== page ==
U.S.-China Relations: Stop Striving For “Trust”

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U.S.-China Relations: Stop Striving For “Trust”

The price of achieving trust in the bilateral relationship may be too high.

While dealing with his Cold War nemesis the Soviet Union, U.S. President Ronald Reagan said he liked to employ the aphorism “trust but verify.”  I thought at the time that saying was nonsensical. The essence of “trust” is not needing to verify. And how could two rival superpowers with competing goals, visions and interests ever “trust” each other? As a citizen of one of those countries, would I feel safe to hear that my government had learned to “trust” the other government?

Great-power rivalry is still with us, now in the form of a confident, assertive China rising in a region long dominated by a United States that some observers believe is declining. Although China is different from the Soviet Union in important ways, the issue of peace versus conflict between the two big powers is again the central strategic concern of our time. And again, both governments speak of a fundamental need for “strategic trust” in U.S.-China relations.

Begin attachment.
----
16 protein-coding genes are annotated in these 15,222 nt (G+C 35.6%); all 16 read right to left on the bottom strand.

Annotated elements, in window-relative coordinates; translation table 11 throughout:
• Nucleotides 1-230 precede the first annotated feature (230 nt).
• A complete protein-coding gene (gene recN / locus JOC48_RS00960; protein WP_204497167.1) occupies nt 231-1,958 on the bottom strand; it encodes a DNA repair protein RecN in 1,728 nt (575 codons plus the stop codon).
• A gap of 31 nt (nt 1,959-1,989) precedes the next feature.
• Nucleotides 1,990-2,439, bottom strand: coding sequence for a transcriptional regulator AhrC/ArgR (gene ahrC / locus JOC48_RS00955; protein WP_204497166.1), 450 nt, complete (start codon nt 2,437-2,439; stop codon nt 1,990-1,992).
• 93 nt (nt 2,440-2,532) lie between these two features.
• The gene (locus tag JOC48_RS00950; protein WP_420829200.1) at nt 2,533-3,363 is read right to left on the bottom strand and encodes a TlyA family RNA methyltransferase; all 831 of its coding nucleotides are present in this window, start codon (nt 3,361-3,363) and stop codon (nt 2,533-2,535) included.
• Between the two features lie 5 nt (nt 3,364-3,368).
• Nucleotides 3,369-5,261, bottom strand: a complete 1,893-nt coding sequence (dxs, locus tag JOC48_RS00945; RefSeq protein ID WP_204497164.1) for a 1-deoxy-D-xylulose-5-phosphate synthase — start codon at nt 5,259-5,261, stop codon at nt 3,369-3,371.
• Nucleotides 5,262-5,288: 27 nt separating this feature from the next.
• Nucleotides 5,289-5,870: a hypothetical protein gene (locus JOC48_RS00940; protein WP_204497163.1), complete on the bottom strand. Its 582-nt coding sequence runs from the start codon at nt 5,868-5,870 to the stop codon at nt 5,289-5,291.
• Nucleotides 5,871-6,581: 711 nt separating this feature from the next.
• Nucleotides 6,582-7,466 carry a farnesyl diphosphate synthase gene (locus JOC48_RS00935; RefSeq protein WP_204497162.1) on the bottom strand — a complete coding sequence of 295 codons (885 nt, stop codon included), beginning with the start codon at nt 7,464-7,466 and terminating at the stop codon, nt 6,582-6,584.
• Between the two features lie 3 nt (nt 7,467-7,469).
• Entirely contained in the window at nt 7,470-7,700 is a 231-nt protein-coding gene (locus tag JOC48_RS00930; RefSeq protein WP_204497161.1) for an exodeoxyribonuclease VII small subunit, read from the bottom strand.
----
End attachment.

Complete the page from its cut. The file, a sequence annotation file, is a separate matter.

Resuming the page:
For about a decade, top U.S. officials and military leaders have repeated an argument that can be summarized this way: China’s rapid military modernization and buildup cause Americans and others in the Asia-Pacific region to have suspicions about China’s intentions. Outsiders see no need for China to bulk up so heavily to protect itself, so they wonder if the Chinese are planning wars of aggression or other challenges to the status quo. Consequently, more transparency in U.S.-China relations is needed to allay these suspicions. Increased communication and getting to know each other better will create “trust,” and trust will lead to peace.

In a 2011 rendition of this argument in the New York Times, U.S. Chairman of the Joint Chiefs of Staff Admiral Mike Mullen used the phrase “blind suspicions” to describe the bilateral relationship, succinctly making the point that familiarity and suspicion are inversely related. “Bluntness and honesty are exactly what’s needed to create strategic trust,” he added. Hence the emphasis on China clarifying its intentions, asking the Chinese to reveal more in their defense White Papers, deepening U.S.-China military-to-military contact, and so on.